The existence of God has been a topic of debate for centuries. There are various arguments for the existence of God, and each argument has its strengths and weaknesses. In this article, we will evaluate the most common arguments for the existence of God, as well as the most compelling objections against them. We will also discuss which arguments we find most persuasive and why.
Before we get involved any further, I will clarify here that this could apply to any sort of Abrahamic, Prime Mover, Necessary Being etc. style deity.
The ontological argument for the existence of God states that the concept of God exists in our minds and that if God exists only in our minds, then God is not a necessary being. However, if God is a necessary being, then God must exist in reality as well. This argument has been debated for centuries, and its strength lies in its logic*. However, its weakness is that it relies on the concept of God being necessary, which is a matter of opinion.
*By strength of logic, I refer to the structure of the argument and the fact it is logically valid.
There’s a variety of different ontological arguments that slightly change the shape of the claim and objections, but they do rely on one accepting premises that are matters of opinion.
The cosmological argument for the existence of God states that everything that begins to exist must have a cause, and that cause must be God. The strength of this argument is that it is based on observable phenomena, such as the Big Bang theory. However, its weakness is that it assumes that God is the only possible cause, and that there could not be other causes that we are not aware of. In fact, the cosmological argument in its most basic form is really only effective at making the argument for the first cause, and could equally be used for naturalism.
It also suffers as there are some things that seem to have no direct cause, like quantum twitches (virtual particles) and assumes the universe as a whole has to play by the same rules as everything contained within the universe.
Please note, there are various forms of the cosmological argument and they are worth looking into for a full understanding.
- Cosmological Argument (Stanford Encyclopedia of Philosophy)
- Why Do I Believe No Gods Exist?
- Knowledge and Certainty (addressing the Kalam through theories of knowledge)
The teleological argument for the existence of God states that the universe and its inhabitants are so complex that they must have been designed by an intelligent being, which is God. The strength of this argument is that it is based on empirical evidence, such as the complexity of DNA. However, its weakness is that it assumes that complexity equals design, and that there could not be other explanations for the complexity of the universe.
Douglas Adam’s puddle analogy shows another flaw in the argument from design, however, I do admit to being in awe of how the universe works.
The moral argument for the existence of God states that moral laws require a moral lawgiver, which is God. The strength of this argument is that it explains why we have a sense of morality, and why we feel compelled to follow moral laws. However, its weakness is that it assumes that morality is objective and that there could not be other explanations for why we have a sense of morality.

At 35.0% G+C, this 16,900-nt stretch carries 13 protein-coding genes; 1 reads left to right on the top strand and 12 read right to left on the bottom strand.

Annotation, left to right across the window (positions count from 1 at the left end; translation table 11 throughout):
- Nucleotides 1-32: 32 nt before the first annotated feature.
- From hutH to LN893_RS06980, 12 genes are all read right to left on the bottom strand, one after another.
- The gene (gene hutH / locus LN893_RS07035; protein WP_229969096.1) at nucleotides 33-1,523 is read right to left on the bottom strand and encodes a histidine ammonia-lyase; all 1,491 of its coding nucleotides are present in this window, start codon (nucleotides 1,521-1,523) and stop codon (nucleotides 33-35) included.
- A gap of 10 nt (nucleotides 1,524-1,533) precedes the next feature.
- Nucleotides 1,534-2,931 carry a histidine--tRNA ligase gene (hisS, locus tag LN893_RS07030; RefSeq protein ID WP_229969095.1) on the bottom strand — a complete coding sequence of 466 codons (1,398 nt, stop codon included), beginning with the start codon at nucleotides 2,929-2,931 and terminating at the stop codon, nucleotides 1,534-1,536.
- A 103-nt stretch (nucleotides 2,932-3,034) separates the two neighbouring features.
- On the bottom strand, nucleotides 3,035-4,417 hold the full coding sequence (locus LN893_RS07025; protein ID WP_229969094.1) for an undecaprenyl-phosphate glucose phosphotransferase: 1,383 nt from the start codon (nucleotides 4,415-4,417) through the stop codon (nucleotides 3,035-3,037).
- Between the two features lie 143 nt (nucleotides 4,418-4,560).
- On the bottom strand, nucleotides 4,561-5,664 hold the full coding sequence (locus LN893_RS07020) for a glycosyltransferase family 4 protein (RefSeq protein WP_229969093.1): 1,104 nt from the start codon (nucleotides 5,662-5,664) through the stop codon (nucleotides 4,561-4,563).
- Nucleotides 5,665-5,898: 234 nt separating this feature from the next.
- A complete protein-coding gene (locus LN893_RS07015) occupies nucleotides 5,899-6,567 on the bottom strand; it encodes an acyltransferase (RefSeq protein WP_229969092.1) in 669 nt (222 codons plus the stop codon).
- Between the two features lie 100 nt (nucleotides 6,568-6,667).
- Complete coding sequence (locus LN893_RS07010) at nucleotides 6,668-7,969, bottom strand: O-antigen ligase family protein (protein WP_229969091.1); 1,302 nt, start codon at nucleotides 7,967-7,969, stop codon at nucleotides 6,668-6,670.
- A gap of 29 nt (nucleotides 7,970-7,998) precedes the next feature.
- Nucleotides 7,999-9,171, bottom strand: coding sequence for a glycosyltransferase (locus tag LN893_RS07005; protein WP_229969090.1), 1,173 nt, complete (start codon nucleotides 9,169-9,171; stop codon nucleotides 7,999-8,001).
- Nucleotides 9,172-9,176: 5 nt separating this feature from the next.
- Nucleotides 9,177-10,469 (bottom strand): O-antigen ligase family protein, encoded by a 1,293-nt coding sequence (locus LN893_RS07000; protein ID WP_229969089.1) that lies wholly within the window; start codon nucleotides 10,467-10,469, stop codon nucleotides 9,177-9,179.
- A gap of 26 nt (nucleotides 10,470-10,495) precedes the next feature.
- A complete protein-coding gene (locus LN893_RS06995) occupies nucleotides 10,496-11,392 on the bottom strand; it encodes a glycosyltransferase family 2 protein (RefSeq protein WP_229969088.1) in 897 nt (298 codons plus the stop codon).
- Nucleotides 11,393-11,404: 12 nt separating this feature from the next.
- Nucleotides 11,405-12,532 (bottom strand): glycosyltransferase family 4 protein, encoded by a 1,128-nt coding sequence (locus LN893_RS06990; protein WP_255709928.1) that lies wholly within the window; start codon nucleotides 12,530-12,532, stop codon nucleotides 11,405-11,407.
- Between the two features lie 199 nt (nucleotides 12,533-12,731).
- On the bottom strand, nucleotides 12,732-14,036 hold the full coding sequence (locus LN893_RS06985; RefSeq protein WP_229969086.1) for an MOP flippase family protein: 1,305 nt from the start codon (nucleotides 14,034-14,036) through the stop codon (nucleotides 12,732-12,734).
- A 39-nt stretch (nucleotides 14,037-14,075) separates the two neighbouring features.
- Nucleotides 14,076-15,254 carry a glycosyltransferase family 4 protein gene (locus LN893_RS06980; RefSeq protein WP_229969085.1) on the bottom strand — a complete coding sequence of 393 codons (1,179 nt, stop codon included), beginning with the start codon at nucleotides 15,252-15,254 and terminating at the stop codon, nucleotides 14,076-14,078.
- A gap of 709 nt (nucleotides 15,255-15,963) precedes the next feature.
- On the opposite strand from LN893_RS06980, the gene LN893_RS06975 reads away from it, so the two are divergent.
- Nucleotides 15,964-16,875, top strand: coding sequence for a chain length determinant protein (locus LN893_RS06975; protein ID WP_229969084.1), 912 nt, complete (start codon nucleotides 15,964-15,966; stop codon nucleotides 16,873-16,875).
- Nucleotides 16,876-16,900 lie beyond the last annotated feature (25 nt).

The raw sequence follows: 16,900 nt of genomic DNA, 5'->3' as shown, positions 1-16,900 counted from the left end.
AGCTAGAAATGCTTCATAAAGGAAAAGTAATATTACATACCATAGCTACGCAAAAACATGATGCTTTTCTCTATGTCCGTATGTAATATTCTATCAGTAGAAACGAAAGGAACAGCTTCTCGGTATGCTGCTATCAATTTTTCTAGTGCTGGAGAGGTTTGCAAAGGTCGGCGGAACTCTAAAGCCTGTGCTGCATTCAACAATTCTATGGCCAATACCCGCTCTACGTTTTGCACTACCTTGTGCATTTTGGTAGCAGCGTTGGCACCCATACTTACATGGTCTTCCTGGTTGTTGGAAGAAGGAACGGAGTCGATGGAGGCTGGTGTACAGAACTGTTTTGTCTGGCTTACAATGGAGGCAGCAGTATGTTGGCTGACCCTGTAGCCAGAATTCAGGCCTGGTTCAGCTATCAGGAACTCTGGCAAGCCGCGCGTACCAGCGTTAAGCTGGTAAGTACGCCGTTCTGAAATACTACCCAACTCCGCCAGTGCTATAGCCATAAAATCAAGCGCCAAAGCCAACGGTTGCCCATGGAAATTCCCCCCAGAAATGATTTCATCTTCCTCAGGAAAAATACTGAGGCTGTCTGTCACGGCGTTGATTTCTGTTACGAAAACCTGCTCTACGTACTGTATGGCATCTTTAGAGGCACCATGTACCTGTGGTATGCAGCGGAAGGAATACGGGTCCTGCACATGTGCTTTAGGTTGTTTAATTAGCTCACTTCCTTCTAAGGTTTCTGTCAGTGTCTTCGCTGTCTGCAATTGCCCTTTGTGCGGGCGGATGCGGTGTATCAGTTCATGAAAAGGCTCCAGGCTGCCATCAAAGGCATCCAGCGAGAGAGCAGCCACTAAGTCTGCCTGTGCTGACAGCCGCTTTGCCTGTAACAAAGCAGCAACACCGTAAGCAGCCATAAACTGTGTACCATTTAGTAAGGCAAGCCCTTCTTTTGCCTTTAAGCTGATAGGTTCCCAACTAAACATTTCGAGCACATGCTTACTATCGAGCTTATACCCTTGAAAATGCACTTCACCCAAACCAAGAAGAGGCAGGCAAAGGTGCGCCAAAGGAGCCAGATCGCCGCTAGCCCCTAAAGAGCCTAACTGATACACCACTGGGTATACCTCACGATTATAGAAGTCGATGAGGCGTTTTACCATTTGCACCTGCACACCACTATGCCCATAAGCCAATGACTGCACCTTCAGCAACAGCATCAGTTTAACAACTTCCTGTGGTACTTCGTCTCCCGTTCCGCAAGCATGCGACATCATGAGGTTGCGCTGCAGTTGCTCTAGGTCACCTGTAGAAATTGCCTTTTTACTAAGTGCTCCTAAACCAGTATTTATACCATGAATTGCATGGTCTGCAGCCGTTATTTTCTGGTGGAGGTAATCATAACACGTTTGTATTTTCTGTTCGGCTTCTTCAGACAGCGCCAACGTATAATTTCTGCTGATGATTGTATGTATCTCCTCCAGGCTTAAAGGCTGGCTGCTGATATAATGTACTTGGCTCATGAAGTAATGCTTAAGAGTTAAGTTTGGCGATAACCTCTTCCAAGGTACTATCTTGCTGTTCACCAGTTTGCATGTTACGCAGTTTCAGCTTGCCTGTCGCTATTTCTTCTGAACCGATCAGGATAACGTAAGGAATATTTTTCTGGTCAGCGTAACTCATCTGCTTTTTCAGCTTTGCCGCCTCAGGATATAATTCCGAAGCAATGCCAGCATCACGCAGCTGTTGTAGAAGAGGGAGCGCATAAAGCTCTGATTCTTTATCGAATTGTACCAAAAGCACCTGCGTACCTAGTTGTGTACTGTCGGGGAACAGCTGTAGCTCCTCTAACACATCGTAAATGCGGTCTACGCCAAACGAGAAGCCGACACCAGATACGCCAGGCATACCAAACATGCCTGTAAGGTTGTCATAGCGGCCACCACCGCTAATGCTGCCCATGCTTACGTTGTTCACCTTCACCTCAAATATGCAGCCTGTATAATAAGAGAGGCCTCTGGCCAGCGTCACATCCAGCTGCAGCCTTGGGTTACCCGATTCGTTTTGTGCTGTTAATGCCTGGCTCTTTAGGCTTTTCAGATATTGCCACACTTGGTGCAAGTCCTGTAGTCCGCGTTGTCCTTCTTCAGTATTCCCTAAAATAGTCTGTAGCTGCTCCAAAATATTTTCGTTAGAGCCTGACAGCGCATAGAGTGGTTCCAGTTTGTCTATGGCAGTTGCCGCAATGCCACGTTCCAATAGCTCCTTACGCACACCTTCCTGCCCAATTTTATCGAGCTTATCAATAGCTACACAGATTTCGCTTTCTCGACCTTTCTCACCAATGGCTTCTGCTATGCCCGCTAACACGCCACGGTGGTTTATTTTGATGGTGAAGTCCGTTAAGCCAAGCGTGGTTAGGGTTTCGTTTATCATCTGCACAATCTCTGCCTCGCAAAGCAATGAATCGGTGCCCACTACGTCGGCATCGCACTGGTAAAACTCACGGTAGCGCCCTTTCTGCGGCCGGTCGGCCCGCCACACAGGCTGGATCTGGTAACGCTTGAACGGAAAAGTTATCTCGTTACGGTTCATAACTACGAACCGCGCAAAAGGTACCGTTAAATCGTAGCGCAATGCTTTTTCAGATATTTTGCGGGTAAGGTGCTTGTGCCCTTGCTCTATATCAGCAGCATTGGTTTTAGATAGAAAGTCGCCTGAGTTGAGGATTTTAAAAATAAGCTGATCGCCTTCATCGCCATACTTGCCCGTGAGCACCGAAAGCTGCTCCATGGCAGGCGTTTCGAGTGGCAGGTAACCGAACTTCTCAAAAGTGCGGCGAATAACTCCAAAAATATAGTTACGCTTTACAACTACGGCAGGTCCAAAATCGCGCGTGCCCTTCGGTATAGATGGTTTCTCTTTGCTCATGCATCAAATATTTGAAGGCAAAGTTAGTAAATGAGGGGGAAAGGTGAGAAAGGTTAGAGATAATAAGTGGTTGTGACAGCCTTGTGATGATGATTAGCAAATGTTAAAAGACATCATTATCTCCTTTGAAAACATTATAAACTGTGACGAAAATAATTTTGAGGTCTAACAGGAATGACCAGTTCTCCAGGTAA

Even if morality is objective that would not entail a deity. Whilst a particular God might entail a form of objective morality, moral objectivism doesn’t entail a deity.
Pascal’s Wager is an argument for the existence of God that states that it is better to believe in God, even if there is no evidence for God’s existence, because the consequences of not believing in God are much worse than the consequences of believing in God. The strength of this argument is that it is practical and pragmatic. However, its weakness is that it assumes that belief in God is a matter of choice, and that we can simply choose to believe in God even if we do not find the arguments for God’s existence convincing.
Pascal’s Wager is one of those arguments that wasn’t actually designed for atheists, it’s for those who are starting to doubt, starting to lose their faith, and to encourage them to “keep it up” – effectively, we could put Pascal’s Wager in a very modern phrase, “Fake it till you make it!”
Objections to the Arguments for the Existence of God
One of the most compelling objections to the arguments for the existence of God is the problem of evil. If God is all-powerful, all-knowing, and all-good, then why does evil exist in the world? Another objection is the problem of the uncaused cause. If everything that exists must have a cause, then what caused God? These objections are difficult to refute, and proponents of the arguments for the existence of God have developed various responses to them.
In conclusion, the arguments for the existence of God are complex and multifaceted. Each argument has its strengths and weaknesses, and each objection to these arguments is compelling in its own right. Ultimately, whether or not one believes in God is a matter of personal belief and conviction. It is up to each individual to evaluate the arguments and objections for themselves and come to their own conclusions.
Please let me know if you would like any more detail on any of them.
I’m Joe. I write under the name Davidian, not only because it is a Machine Head song I enjoy but because it was a game character I used to role-play that was always looking to better himself.
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